May Day

The Soviet Union and Eastern Bloc governments adopted May 1 as a day to celebrate communism. They intended it to recognize laborers in their socialist system. They didn’t know their governments would collapse under the weight of that system in less than 75 years.

China still celebrates the communist holiday to foster good will. If it is to survive, the Chinese Communist Party has to pacify the other 93% of Chinese citizens who are not Party members. The great con is that the Party is China’s only hope for national survival and success.

A republic is not immune to a similar deception. The zeitgeist of recent years beckons you to trust politicians and government as your only hope. Why do people fall for that? In The Political Illusion (1967), Jacques Ellul writes about people acting with religious fervor for politics. They do not realize they’re trying to address their own, unmet needs. He writes, “In great, solemn, vibrant meetings in defense of the republic man can experience the communion that he absolutely needs but no longer finds in his family, his neighborhood, or his work – a common objective, some great popular drive in which he can participate, a camaraderie, a special vocabulary, an explanation of the world. Politics offers him these joys and symbols.” If politics is your source of identity and meaning, the bond that holds everything together, then you have traded your birthright for a bowl of lukewarm porridge. It’s what mass media serves for dinner.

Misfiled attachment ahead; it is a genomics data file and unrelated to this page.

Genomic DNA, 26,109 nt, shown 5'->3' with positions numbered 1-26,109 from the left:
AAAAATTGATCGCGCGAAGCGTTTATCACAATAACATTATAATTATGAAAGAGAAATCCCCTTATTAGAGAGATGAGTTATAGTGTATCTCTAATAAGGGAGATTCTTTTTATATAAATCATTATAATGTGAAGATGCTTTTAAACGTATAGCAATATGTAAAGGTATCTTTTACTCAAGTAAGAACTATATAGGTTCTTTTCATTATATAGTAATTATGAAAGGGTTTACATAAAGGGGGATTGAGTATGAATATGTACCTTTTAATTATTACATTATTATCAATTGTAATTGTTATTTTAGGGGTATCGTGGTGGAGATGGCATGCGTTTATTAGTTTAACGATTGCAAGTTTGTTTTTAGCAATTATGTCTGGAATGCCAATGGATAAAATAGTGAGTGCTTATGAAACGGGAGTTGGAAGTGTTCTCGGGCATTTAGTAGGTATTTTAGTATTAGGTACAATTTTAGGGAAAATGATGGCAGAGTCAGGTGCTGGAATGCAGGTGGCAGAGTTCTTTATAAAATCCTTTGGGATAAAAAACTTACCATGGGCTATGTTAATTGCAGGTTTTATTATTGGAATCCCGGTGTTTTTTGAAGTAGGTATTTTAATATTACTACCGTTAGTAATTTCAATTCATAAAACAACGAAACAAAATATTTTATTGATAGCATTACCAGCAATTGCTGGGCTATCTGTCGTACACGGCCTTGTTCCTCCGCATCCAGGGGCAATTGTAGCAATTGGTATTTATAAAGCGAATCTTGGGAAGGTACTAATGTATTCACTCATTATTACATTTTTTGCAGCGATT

Where can you find the communion you need, something that explains the world and gives you meaning? Answers that fail to address what is true and real about the human condition, what’s right and wrong, ultimate destiny – they’re porridge. It helps that Jesus gave us a simple outline for finding solutions. “Love the Lord your God” and “Love your neighbor as yourself” (Matt. 22:36-40). Paul repeated those ideas, declaring that his priority was “to know Him and the power of His resurrection” (Phil. 3:10) and that “love does no wrong to a neighbor” (Rom. 13:10).

Much of American politics today hurts and divides. It obscures the knowledge of the Creator and does wrong to people. Political posturing has infiltrated education, business, entertainment, and media. Yet we continue to endure the illusion that politics gives meaning and solves all problems. I borrow aviation’s emergency “Mayday” to appeal to heaven to deliver us from the crushing grip of that political illusion.

May Day is also a holiday about spring renewal and the release from winter’s grip. May it be a time to renew your love of God and neighbor. Invest less energy in politics and more in your neighbors’ well-being. Support your church’s efforts to engage the local and global community. Put your trust not in government, but Providence who holds the nations in His hands.